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Marcus L

Problem with array of handles

7 posts in this topic

Hi again!

It seems I've encountered a bug in the newest version of the scriptarray add-on (tested rev1771 also). AngelScript yields the following error:

 

 

'Type 'A' does not have a matching opEquals or opCmp method'

... When i run something like this:
 

class A {}

array<A@> list;

void main() {
    A a;
    list.insertLast(@a);
    int idx = list.find(@a); // ERROR
}

I'm sure there is an easy fix for this, but knowing me I'll probably take ages to figure it out, so for the time being I think I'll just revert back to an older version of the add-on tongue.png.
 

Edited by Marcus L
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It's not a bug. The array currently use the opEquals or opCmp of the object when using find (or sort), where it previously did a direct compare of the pointers. This was changed recently as otherwise there was no way doing a find or sort by value in arrays of handles. 

 

But I see your point. I'll probably need to add an additional method for doing an exact match which compares the pointers, so for arrays of object handles it will have both options. 

 

This is similar to the difference between the operators == and is. The former does a value comparison, and the latter does an address comparison.

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Oh, i guess that does make sense smile.png
 

 

This is similar to the difference between the operators == and is.The former does a value comparison, and the latter does an address comparison.

Wait. So does this mean that something like @objectA == @objectB will perform a value comparison? Or is when you omit the '@'s that a value comparison will be done?

I have a suggestion on how the original problem can be solved, but as i don't know the inner workings of AngelScript, i don't know if this is too difficult to pull off. However, what i thought could work, is when the script writer wrote something like "list.find(@a)", then AS would interpret this as look for the handle of 'a' in the list, while if the script writer wrote "list.find(a)", then it would be interpreted as look for the value of 'a' in the list (using opCmp).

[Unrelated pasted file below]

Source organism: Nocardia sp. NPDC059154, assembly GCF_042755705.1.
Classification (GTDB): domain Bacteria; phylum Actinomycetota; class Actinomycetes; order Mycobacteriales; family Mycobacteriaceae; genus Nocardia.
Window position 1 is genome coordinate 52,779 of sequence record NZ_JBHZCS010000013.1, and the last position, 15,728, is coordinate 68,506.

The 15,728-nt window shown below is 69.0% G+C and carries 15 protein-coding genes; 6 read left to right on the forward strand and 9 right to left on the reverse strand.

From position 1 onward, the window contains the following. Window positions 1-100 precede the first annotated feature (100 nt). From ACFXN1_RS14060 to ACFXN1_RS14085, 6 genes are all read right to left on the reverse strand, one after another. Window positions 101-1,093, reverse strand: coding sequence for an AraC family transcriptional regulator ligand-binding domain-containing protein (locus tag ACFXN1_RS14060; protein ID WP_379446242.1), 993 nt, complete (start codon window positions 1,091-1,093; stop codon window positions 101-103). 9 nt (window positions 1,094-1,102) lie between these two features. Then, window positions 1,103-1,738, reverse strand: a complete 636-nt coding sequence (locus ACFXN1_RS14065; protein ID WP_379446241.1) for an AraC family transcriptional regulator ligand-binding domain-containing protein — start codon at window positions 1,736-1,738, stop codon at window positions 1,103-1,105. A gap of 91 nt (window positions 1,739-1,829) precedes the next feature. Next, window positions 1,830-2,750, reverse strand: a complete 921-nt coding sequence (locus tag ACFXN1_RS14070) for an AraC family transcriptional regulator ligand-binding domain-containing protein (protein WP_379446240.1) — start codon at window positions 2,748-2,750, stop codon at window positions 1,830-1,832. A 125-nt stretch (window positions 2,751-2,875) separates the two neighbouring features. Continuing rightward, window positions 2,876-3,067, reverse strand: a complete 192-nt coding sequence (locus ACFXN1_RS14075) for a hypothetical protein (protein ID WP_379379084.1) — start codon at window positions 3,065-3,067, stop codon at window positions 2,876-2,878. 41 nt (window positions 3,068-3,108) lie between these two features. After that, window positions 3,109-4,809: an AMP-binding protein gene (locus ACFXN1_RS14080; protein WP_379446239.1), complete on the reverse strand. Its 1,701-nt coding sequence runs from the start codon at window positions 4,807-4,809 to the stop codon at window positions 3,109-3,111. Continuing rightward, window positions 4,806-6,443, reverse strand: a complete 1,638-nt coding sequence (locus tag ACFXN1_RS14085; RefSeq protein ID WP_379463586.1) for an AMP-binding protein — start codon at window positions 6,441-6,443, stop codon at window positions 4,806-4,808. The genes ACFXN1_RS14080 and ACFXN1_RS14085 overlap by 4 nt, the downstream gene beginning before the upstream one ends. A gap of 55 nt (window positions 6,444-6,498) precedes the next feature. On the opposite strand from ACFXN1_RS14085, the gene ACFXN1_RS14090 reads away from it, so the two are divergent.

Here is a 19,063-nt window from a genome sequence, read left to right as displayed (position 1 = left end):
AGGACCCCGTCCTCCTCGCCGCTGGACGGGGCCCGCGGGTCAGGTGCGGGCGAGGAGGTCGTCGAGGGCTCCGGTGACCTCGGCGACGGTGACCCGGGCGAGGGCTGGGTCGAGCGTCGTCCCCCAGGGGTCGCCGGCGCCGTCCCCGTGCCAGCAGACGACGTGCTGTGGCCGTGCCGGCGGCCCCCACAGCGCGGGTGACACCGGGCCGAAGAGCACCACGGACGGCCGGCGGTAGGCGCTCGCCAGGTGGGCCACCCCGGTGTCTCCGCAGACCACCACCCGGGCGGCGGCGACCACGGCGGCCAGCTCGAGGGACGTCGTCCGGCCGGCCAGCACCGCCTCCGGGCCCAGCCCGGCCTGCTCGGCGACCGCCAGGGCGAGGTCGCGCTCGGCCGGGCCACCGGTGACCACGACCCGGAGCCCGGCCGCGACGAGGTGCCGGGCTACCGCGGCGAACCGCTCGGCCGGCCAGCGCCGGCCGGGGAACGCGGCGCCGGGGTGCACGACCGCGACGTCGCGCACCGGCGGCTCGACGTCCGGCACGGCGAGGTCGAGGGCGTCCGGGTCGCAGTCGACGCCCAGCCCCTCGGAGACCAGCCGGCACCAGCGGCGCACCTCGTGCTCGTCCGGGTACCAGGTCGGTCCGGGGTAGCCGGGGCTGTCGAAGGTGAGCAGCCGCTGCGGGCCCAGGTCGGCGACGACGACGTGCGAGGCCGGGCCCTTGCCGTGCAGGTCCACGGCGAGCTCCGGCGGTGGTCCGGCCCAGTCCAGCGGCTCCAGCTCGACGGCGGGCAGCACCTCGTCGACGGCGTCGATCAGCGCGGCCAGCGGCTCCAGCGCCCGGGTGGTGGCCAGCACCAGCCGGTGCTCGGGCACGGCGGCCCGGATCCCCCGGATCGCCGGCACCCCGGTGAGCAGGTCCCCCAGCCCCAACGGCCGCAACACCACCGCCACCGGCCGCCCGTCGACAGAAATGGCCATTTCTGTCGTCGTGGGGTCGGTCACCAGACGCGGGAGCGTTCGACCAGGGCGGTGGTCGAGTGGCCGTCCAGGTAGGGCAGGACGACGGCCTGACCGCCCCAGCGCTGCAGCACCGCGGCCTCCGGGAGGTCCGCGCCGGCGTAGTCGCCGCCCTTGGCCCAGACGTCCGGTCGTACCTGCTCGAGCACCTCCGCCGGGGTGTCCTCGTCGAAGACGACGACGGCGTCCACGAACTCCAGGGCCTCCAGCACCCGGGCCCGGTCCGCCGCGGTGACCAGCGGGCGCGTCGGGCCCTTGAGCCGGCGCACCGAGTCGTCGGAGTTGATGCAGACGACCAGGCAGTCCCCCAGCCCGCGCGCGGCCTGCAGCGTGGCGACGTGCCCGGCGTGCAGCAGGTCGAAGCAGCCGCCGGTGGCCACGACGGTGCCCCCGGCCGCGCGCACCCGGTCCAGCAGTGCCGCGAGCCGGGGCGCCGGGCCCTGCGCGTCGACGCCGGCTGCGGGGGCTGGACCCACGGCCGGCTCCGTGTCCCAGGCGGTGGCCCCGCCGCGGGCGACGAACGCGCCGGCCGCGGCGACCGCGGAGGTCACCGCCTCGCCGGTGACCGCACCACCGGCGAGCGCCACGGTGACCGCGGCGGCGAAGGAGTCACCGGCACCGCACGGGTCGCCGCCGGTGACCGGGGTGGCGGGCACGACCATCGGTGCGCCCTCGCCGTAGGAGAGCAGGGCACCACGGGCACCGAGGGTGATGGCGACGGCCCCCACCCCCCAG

Anyways, thanks for clearing that up smile.png !

Edited by Marcus L
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By using the @ symbol you explicitly say the expression should operate on the address, thus @objectA == @objectB is identical to objectA is objectB, and perform a comparison of the handles. objectA == objectB does a comparison of the values using opEquals (or opCmp if the former doesn't exist).

 

 

Since the find method of the array of handles takes as parameter a handle, the compiler will implictly convert any expression to a handle even if the script writer doesn't use the @ symbol.

 

object @a;

array<object@> list;

list.find(@a);   // explicitly pass the handle

list.find(a);    // implicitly pass the handle

 

I'm thinking about resolving this by adding an optional boolean argument where the script can specifically mention if the comparison should be done by value or by address. It will then be something like this:

 

array<int> a;

a.find(42);         // By default value comparison is performed

array<object@> b;

b.find(obj, true);  // Explciticly inform search by address comparison

b.find(obj, false); // Explictly inform search by value comparison

 

 

But I'll need to give this some more thought before implementing it.

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I'll just chime in here and say that it isn't especially obvious what the bool parameter in find() would do. It might be clearer to name it something like findByRef(). Just my two cents. smile.png

Edited by Jake Albano
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